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This article describes the use of titanium nitride (TiN) and silicon nitride (Si(3)N(4)) for very large-scale integration (VLSI) circuit contacts.
English (United States)
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Using Titanium Nitride and Silicon Nitride for VLSI Contacts
This article describes the use of titanium nitride (TiN) and silicon nitride
(Si(3)N(4)) for very large-scale integration (VLSI) circuit contacts.
When using titanium (Ti) as contact metallurgy in integrated circuits, it not
only maintains a very low contact sheet resistivity to n-type contacts, but it also
provides a good diffusion barrier between Al and Si. However, when Ti is totally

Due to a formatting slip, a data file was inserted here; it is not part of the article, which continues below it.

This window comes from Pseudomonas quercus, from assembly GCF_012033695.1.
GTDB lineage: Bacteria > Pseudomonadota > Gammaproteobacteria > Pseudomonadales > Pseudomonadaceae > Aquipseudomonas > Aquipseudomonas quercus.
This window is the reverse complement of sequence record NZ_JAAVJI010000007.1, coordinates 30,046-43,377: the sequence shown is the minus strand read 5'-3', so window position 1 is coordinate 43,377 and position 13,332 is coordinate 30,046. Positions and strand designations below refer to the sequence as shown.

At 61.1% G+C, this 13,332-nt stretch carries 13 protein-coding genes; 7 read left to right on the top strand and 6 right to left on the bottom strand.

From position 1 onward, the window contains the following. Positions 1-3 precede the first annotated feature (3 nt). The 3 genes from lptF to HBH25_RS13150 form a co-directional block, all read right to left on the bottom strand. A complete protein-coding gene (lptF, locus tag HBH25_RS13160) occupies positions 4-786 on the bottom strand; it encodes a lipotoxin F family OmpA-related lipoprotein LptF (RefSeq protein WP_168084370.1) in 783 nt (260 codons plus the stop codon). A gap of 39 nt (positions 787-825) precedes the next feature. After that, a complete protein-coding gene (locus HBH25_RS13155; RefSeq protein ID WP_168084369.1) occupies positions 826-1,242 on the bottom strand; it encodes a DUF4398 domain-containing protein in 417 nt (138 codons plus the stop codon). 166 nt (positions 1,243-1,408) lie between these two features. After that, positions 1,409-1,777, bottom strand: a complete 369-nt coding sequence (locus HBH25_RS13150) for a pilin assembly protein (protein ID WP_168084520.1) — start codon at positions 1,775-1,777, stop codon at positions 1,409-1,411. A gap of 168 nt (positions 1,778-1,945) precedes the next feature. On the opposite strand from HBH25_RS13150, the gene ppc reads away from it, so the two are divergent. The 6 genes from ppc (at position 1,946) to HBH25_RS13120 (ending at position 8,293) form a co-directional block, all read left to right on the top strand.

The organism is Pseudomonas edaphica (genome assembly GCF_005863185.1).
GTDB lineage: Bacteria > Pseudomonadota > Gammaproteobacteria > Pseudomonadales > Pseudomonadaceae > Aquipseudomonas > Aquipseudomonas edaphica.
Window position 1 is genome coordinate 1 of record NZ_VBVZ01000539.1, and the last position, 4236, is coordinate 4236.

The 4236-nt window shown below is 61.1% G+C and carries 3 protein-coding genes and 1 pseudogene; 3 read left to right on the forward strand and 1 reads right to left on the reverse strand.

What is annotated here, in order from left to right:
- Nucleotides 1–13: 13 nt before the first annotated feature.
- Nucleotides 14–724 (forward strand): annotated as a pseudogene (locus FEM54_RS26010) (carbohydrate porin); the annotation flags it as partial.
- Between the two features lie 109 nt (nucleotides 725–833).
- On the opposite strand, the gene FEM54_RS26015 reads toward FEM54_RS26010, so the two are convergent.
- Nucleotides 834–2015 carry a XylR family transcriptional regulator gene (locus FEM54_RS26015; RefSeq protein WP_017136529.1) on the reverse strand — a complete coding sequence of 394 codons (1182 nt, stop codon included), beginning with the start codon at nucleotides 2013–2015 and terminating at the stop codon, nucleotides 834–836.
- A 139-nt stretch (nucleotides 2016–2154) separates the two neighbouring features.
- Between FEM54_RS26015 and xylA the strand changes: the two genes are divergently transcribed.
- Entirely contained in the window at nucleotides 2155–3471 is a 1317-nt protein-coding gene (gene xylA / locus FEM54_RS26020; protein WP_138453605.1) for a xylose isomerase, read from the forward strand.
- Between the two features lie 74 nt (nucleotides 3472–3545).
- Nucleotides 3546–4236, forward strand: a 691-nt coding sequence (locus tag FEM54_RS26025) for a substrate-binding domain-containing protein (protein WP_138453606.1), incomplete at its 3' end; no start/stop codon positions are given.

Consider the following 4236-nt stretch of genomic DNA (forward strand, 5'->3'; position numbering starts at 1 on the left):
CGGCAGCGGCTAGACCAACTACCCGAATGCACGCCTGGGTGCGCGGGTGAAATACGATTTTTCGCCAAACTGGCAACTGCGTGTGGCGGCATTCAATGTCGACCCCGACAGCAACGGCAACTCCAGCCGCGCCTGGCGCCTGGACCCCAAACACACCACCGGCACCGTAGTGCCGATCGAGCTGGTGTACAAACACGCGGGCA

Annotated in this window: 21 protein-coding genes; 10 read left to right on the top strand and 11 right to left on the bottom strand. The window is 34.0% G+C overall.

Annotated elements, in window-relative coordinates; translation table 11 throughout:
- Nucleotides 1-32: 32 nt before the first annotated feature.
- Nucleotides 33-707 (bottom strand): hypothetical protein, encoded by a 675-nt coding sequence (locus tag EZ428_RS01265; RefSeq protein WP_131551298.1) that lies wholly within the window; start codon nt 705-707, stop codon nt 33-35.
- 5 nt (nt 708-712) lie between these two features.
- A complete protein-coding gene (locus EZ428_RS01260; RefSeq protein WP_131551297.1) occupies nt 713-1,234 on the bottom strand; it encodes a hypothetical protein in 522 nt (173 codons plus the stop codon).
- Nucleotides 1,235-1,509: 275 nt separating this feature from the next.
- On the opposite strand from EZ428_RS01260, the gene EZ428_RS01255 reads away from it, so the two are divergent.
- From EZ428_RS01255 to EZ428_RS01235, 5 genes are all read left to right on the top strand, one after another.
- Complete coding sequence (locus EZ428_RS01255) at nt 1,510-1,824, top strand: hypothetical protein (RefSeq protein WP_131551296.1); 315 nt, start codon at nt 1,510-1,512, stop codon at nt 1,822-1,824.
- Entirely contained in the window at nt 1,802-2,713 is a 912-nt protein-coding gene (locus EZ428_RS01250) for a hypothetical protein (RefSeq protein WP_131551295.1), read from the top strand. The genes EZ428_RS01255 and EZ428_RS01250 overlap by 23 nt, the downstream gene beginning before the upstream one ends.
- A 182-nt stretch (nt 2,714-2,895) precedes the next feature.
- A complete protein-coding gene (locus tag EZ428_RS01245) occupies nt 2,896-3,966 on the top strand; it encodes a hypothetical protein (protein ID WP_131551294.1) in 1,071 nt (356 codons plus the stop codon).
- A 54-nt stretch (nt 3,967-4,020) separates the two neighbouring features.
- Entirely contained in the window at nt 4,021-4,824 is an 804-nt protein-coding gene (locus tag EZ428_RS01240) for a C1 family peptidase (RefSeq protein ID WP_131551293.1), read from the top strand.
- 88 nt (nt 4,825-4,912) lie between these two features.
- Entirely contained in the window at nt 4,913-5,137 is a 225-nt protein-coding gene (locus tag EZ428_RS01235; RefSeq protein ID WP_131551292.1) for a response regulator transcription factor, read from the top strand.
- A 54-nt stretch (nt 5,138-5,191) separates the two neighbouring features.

reacted with Al, it loses its barrier behavior. For 1000 angstroms Ti, the reaction
between Ti and Al limits the annealing temperature to 450 degrees C for 30 to 60
minutes, and not to 500 degrees C.
This article describes a novel technique for using TiN inside contact holes as
contact material and forming Si(3)N(4) at the periphery of the contacts. It is well
known that TiN is a good barrier with low electrical resistivity that allows devices
to be annealed at 500 degrees C or higher without junction degradation, while
the Si(3)N(4) is used to prevent any possible Al penetration through the
peripheral and pin-hole areas where TiN may not cover. The TiN is formed at
contacts by first annealing Ti at 500 degrees C in nitrogen ambient for 30 to 60
minutes to saturate Ti with nitrogen without TiSi(2) formation. A second high
temperature annealing cycle should follow at one of the following conditions for
30 to 60 minutes. a) In N(2) at ~/~ 1200 degrees C b) In NH(3) at ~/~ 950
degrees C c) In NH(3) plasma at ~/~ 800 degrees...